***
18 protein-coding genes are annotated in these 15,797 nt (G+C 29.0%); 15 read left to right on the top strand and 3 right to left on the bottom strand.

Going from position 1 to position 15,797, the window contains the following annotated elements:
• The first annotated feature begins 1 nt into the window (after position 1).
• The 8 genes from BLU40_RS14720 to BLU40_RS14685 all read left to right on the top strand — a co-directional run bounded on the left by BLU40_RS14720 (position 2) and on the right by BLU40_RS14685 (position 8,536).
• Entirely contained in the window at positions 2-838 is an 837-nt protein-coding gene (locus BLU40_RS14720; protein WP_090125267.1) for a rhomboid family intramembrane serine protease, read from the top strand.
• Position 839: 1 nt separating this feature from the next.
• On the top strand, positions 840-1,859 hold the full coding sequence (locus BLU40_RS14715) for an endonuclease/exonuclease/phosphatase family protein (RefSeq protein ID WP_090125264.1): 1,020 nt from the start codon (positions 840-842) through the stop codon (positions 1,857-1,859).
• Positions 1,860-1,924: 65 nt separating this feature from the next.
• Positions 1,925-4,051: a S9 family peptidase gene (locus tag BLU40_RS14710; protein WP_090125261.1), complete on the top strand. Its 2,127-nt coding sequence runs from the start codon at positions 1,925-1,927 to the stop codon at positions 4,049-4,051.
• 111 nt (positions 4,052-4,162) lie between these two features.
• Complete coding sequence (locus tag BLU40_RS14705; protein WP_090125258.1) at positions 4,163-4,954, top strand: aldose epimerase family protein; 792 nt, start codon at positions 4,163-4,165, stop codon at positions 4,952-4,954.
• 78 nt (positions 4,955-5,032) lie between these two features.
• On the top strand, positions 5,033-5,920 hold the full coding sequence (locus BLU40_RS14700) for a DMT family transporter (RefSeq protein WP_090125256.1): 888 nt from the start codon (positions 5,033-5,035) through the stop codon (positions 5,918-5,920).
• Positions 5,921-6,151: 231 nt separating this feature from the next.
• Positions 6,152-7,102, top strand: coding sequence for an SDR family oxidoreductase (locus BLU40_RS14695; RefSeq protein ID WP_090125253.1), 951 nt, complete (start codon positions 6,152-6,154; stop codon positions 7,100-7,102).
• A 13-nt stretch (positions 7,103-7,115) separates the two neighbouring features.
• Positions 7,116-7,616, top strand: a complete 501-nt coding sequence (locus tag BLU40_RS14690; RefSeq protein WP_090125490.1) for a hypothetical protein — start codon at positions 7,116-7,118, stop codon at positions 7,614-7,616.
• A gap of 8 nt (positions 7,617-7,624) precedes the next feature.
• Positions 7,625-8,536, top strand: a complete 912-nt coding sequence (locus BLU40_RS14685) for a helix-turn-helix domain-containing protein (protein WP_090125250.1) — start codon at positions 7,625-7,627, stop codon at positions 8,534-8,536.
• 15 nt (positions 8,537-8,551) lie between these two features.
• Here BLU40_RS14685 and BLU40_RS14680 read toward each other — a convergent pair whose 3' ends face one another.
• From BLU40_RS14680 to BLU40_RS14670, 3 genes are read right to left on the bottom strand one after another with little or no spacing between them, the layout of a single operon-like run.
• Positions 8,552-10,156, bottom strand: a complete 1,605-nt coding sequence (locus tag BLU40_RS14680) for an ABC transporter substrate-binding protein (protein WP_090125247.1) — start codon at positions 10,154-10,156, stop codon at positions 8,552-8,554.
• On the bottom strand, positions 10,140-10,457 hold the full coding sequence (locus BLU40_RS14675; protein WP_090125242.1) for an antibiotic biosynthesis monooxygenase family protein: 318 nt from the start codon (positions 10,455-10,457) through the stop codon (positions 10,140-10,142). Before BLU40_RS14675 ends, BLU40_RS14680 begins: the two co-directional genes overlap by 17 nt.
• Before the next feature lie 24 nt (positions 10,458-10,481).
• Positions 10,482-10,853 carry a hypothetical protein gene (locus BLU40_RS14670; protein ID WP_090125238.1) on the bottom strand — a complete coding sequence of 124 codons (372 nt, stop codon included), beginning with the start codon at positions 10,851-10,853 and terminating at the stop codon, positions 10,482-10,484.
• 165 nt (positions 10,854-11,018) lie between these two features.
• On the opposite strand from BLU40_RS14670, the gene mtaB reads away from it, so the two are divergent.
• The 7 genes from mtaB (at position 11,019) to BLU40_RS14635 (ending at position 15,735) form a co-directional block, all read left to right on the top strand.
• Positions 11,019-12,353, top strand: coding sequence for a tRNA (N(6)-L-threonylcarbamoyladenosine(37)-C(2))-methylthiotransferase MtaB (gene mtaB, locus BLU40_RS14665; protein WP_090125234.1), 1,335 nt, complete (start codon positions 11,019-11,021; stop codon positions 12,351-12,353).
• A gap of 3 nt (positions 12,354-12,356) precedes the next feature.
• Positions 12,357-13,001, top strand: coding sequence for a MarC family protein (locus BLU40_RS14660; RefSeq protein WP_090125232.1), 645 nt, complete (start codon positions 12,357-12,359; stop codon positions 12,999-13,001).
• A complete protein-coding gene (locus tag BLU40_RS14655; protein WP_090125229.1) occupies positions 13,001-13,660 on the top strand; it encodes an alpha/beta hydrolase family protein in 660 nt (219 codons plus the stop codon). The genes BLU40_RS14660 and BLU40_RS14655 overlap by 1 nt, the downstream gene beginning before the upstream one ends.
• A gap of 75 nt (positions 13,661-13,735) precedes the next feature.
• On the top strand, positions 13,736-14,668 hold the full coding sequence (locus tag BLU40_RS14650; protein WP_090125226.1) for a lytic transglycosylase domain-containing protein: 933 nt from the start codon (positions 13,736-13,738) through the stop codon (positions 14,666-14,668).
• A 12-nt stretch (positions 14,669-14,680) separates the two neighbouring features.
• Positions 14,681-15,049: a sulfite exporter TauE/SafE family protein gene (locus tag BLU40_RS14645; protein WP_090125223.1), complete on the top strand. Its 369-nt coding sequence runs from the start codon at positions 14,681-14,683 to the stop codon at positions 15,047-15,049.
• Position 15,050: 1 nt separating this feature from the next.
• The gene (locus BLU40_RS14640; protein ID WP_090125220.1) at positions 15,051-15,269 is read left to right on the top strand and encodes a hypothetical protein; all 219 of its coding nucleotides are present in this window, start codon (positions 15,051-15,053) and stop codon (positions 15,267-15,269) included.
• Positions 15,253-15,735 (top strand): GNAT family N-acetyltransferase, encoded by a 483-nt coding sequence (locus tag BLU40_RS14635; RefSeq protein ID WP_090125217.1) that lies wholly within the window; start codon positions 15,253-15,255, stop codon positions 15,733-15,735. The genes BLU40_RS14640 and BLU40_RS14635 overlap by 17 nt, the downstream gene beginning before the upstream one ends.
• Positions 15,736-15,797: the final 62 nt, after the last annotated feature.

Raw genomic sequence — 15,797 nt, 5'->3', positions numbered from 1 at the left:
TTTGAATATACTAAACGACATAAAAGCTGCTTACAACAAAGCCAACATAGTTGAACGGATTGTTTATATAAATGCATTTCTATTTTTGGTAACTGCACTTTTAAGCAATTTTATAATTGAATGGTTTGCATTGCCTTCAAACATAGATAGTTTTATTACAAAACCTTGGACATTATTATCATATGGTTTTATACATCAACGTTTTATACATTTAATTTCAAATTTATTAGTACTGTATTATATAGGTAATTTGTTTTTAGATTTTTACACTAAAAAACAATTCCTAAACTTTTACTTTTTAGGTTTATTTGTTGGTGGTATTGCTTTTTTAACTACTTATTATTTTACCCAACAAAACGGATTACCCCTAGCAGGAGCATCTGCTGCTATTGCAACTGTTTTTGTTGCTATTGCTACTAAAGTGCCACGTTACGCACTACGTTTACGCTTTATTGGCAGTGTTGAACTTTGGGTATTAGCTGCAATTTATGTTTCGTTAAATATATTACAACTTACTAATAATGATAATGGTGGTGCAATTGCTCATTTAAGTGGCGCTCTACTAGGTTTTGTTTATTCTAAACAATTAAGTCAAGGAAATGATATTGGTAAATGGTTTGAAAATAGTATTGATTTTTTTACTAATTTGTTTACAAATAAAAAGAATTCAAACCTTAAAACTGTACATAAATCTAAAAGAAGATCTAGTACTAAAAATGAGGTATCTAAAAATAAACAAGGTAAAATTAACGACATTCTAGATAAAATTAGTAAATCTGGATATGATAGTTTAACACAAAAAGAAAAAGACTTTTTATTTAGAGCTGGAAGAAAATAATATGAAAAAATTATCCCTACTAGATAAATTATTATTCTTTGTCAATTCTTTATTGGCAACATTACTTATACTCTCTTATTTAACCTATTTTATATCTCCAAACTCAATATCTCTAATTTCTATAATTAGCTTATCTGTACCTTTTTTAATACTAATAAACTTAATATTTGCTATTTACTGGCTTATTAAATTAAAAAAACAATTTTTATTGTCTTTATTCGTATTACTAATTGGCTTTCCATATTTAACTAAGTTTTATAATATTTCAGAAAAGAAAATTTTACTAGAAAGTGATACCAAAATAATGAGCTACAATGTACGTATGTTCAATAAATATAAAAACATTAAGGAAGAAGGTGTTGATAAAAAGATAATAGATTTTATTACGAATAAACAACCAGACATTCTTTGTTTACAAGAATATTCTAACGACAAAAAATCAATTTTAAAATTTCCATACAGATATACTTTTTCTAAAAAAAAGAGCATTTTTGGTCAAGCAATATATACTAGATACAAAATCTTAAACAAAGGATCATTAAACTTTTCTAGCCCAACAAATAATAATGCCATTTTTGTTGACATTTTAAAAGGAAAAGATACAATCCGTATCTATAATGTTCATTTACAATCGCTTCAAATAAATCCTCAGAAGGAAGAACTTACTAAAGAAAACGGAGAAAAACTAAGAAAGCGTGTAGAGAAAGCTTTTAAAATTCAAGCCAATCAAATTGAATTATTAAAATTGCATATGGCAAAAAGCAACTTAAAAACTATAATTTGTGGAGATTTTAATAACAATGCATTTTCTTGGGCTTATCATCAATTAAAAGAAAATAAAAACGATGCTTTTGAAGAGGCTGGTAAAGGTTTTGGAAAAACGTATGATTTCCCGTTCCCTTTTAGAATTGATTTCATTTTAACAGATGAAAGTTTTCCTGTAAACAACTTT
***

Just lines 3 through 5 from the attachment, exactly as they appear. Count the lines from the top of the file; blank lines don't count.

• The first annotated feature begins 1 nt into the window (after position 1).
• The 8 genes from BLU40_RS14720 to BLU40_RS14685 all read left to right on the top strand — a co-directional run bounded on the left by BLU40_RS14720 (position 2) and on the right by BLU40_RS14685 (position 8,536).
• Entirely contained in the window at positions 2-838 is an 837-nt protein-coding gene (locus BLU40_RS14720; protein WP_090125267.1) for a rhomboid family intramembrane serine protease, read from the top strand.